As important as Carter Page is to Mueller’s investigation, more important is that we understand that this “gray war” has significant national security implications that the US media are taking much too cavalierly in their toleration of the continued partisan split in what Americans know about the news. But for the right-wing, that is a feature, not a vulnerability. Increasingly, one wonders why that is and why the GOP in Congress is so fork-tongued on Russia.

    • Rayne says:

      I don’t think we can look at US-Russia relations solely from the perspective of the START treaty or nuclear weapons. As I wrote, nothing happens in a vacuum. The “gray war” consisting of minor hostile actions against diplomats began before 2010 and may have been more closely aligned with tensions over Ukraine and Crimea, but specifically with regard to the transit of gas and oil through Crimea and Ukraine.

      16% of Europe’s natural gas travels through Ukraine (it used to be far more but the Nord Stream pipeline running directly from Vyborg, Russia to Greifswald, Germany, reduced the demand through Ukraine). There have long been pipeline disputes between Ukraine and Russia, amounting to a massive amount of money. And Putin may have a more personal interest in this since at one point in his career he was stationed at the German end of a pipeline transiting Ukraine; he knows how the shakedown works by throttling the pipeline. The US’ interests are those of EU-NATO states and disruption to businesses caused by any disruption to gas/oil.

      Which brings us back to Carter Page and George Papadopoulos and what they were doing for the Trump campaign — or Russia — with regard to changing US’ foreign policy on fossil fuels. I’m sure they aren’t looking at changing the Ukraine-Crimea situation given Rosneft’s role and the opening of the arctic for drilling; but the money needed to finance development must come from somewhere, and the Ukraine-Crimea pipelines are sunk costs, fully operational, generating cash as long as Europe doesn’t transition to alternative energy.

      (Nuts. One of these days I’m going to have to finish my long-dormant post on Ukraine-Russia.)

      • earlofhuntingdon says:

        Please do finish it.  Putin’s ability to throttle supply would seem to be a big part of his economic and political leverage, and a reason he would want to sow discord within the EU and between the US and Europe.  It would further enhance his leverage.

      • TarheelDem says:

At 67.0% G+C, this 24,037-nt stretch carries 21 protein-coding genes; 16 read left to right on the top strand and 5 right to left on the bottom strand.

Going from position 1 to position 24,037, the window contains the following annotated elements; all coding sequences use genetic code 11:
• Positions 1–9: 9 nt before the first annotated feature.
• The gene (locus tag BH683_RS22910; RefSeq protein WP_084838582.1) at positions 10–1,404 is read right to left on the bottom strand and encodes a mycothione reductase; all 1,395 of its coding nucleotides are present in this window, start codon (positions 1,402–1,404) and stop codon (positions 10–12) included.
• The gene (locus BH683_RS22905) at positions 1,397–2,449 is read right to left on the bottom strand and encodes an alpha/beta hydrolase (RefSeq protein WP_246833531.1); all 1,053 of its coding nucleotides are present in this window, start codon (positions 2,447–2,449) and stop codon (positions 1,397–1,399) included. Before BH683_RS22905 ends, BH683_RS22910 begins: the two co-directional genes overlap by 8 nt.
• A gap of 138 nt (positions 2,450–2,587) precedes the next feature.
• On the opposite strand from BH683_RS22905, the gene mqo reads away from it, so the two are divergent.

I agree that we cannot look at US-Russia relations solely from the perspective of nuclear disarmament, but that is the dynamic that can turn pipeline issues into existential threats very quickly.  And too many people are already pushing the existential threat labels about the gray war that’s gone on for the past, if 2010, eight years.

        The difficulty from the US view is that the Bush administration squandered the position that the American Century left the US in with a war response to 9/11, elevating the power of insurgent and mercenary non-state actors.  One would think that nation-states like the US and Russia have an interest in rolling back that lapse of US support for Westphalian sovereignty that Bush’s wars of choice let loose.

        There is, in fact, no fundamental reason that disagreements over pipeline agreements should be driven as casusi belli.

        The reality is that Eurasia is finally amassed enough investment capital to develop continental infrastructure, like North American in the immediate post-Civil War era.  This is occurring as militaries have anxieties over post-peak-oil supply-demand situations with regard to the fossil fuels that form the basis of all current militaries and support the military industries in the military supply chain.

        If you intend to analyze the European fossil fuel conflicts from that perspective and not just the potential for extortion of civilian markets, you need to get it out pronto.

        Economic conflicts become high-stakes political when a nation has the illusion of vulnerability as a result of the change in economic standing.  The US is beset with many of these illusions that are the result of our own poor economic and energy policy.  So is Russia.